What, exactly, does one DO with kohlrabi?

Whenever people ask what we grow in our garden, they inevitably look confused when I mention kohlrabi. Not that I blame them. It’s a crazy looking plant that neither the DreadBrewer nor I had actually tried prior to growing them. (I had suggested to DB that we buy one to eat before we planted a ton of them, but that idea was summarily dismissed.) So I thought I’d post two quick recipes that are a delicious use of these bizarre looking bulbs.

First off, for those of you haven’t seen them and have no idea what I’m talking about, these are kohlrabi:

Kohlrabi 1 Kohlrabi 2The official Google definition of kohlrabi is “a cabbage of a variety with an edible turniplike swollen stem.” To me, it tastes like a potato, only sweeter (not a sweet potato). Supposedly you can eat the leaves as well, but we’ve never done so.

The first thing to do when you’re making any recipe with kohlrabi is to prep it. First cut off the leaves and then peel off the tough outer layer.

The three steps of prepping kohlrabiThe first recipe that we make with kohlrabi is Kohlrabi Fries.

-3 large kohlrabi bulbs
-Olive Oil (Note: Some recipes call for coconut oil, but I don’t like this as the kohlrabi are kind of sweet to begin with and the coconut oil enhances that to the point of overwhelming.)
-Spices (Whatever you feel like, but you’re going to want to have some garlic and maybe some cumin or chili powder in the mix regardless).

1) Prep your kohlrabi as shown above. Once they’re peeled, cut the kohlrabi into equal fry-sized pieces. Toss with olive oil and spices.

Kohlrabi Fries 1

2) Bake at 425º for 30 minutes or so, stirring once or twice during baking. How crispy you want them determines how long you bake them.

Kohlrabi Fries 2


Kohlrabi Fries 3

Ready to eat

Alternatively, you can skip the chili powder/cumin and go with garlic and parmesan cheese for a delicious twist. If you go this route, add the parmesan during the last 5 minutes of baking.

The second recipe we make with kohlrabi is a Kohlrabi Sauté. I apologize in advance for the lack of pictures of this recipe, but I was so tired when we made it that I forgot to take any. Trust me that this is delicious and well worth it.

-4 medium kohlrabi bulbs (We only used 2 of our bulbs and it was plenty.)
-1 tablespoon butter or margarine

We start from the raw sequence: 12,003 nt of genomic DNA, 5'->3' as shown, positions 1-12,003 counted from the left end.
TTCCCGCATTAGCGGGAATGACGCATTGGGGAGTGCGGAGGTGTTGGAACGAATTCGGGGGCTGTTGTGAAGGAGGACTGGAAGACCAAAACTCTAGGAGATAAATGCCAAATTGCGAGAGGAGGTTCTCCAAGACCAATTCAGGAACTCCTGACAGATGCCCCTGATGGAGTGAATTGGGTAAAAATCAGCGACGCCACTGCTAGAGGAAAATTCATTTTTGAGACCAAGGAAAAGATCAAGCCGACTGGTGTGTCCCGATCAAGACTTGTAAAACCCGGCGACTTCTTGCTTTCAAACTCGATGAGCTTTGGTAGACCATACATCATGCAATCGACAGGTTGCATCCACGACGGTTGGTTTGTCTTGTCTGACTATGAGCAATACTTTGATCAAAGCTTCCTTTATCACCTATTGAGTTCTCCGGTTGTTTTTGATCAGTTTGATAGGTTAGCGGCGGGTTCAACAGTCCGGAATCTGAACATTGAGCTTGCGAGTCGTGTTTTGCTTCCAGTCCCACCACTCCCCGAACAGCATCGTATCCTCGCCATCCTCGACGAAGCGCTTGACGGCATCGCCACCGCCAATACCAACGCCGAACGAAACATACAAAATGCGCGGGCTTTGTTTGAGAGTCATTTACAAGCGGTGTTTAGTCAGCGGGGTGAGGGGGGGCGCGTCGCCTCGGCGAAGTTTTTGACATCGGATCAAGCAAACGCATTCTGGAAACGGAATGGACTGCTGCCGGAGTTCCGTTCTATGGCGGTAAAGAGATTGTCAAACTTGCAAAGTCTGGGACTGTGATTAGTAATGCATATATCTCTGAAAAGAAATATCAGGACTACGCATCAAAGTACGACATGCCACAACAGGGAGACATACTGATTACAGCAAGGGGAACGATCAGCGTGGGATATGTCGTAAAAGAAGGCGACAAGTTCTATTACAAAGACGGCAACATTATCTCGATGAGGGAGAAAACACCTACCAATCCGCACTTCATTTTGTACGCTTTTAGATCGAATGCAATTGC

-1 tablespoon olive oil
-1 clove garlic, minced
-1 medium onion, chopped
-1 tablespoon fresh lemon juice
-2 tablespoons chopped fresh parsley
-salt and freshly ground pepper to taste
-2 tablespoons fresh low fat sour cream

1) Peel the tough outer skin from the kohlrabi, then coarsely grate bulbs. (I used our mandoline slicer to make really, really thin matchsticks. Or you could use the chopping attachment on a food processor.)
2) In a skillet heat butter and olive oil. Add garlic, onion and kohlrabi and sauté, stirring for 5 to 7 minutes or until kohlrabi is tender crisp. (It took a lot closer to 12 minutes to get the kohlrabi tender enough that I wanted to eat it.)
3) Stir in lemon juice, parsley, then season with salt and freshly ground pepper to taste.
4) Stir in sour cream, and serve hot.

This recipe would go really well with some sort of breaded chicken or pork, like schnitzel. As we have another 6 kohlrabi or so left to harvest, I’ll try to get some pictures of the finished recipe and add them. Because if you’re anything like me, you’re not going to make a recipe unless itself got at least one photo with it.

*Update: We made this again and I remembered to take a picture! Here’s what the finished batch of kohlrabi sauté will look like:

Kohlrabi SauteNow next time you see something that looks like a flying saucer cabbage, impress your friends, grab a couple, and give them a shot!

1 thought on “What, exactly, does one DO with kohlrabi?

  1. Pingback: DB picks the menu, take two | BeerCat Brewing

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